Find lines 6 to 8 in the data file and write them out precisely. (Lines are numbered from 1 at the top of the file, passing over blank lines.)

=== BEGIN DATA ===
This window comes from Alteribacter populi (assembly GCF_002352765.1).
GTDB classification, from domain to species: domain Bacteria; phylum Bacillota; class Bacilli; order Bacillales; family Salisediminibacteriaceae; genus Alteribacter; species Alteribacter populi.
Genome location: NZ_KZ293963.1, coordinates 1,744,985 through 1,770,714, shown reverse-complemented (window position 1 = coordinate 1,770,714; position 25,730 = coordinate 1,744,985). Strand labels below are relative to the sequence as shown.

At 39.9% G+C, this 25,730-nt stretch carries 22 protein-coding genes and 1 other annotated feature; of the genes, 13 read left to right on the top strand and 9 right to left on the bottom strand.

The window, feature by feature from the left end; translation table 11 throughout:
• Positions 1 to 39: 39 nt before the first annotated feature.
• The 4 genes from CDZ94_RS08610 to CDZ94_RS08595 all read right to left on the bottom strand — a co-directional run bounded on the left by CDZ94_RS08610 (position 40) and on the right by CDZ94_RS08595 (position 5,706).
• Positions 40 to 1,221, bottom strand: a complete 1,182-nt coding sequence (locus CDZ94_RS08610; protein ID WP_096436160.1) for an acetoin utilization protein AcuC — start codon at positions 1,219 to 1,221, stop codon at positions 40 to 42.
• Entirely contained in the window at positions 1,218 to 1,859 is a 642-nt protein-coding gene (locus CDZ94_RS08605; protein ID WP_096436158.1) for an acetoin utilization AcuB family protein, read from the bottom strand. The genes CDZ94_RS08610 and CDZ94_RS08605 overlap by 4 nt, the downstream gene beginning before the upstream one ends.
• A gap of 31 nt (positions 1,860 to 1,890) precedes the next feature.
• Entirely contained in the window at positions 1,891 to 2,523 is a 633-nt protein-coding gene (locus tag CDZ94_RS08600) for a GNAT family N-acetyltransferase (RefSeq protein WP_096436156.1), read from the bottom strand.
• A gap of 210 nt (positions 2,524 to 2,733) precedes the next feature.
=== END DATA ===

• Positions 1 to 39: 39 nt before the first annotated feature.
• The 4 genes from CDZ94_RS08610 to CDZ94_RS08595 all read right to left on the bottom strand — a co-directional run bounded on the left by CDZ94_RS08610 (position 40) and on the right by CDZ94_RS08595 (position 5,706).
• Positions 40 to 1,221, bottom strand: a complete 1,182-nt coding sequence (locus CDZ94_RS08610; protein ID WP_096436160.1) for an acetoin utilization protein AcuC — start codon at positions 1,219 to 1,221, stop codon at positions 40 to 42.